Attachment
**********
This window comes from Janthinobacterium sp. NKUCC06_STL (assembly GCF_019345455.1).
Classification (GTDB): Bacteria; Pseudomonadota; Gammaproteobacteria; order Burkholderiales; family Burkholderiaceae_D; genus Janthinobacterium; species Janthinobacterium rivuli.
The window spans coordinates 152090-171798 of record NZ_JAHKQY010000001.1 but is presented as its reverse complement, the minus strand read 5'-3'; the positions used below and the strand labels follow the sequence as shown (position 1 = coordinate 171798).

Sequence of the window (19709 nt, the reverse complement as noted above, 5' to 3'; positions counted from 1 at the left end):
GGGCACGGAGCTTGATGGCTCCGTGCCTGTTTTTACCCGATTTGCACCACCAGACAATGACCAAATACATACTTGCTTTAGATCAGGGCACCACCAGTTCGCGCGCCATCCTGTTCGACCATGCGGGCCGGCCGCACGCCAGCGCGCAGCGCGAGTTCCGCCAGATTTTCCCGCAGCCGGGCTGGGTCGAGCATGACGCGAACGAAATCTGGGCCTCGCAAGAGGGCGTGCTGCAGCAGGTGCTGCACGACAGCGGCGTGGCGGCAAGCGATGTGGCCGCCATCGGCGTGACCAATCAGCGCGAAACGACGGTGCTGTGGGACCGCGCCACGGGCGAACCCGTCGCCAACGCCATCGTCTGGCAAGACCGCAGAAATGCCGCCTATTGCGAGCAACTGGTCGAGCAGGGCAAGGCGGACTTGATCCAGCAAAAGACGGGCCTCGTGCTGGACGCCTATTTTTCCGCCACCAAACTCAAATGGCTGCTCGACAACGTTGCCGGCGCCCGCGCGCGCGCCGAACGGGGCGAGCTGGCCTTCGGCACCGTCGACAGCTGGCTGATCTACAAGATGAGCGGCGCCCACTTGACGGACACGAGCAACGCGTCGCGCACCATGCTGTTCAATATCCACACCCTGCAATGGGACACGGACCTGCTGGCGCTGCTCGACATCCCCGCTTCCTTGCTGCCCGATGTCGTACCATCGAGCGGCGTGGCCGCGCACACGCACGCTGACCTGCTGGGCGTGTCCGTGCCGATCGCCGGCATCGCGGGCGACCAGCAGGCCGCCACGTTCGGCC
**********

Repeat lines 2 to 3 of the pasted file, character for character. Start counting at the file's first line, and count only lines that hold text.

Classification (GTDB): Bacteria; Pseudomonadota; Gammaproteobacteria; order Burkholderiales; family Burkholderiaceae_D; genus Janthinobacterium; species Janthinobacterium rivuli.
The window spans coordinates 152090-171798 of record NZ_JAHKQY010000001.1 but is presented as its reverse complement, the minus strand read 5'-3'; the positions used below and the strand labels follow the sequence as shown (position 1 = coordinate 171798).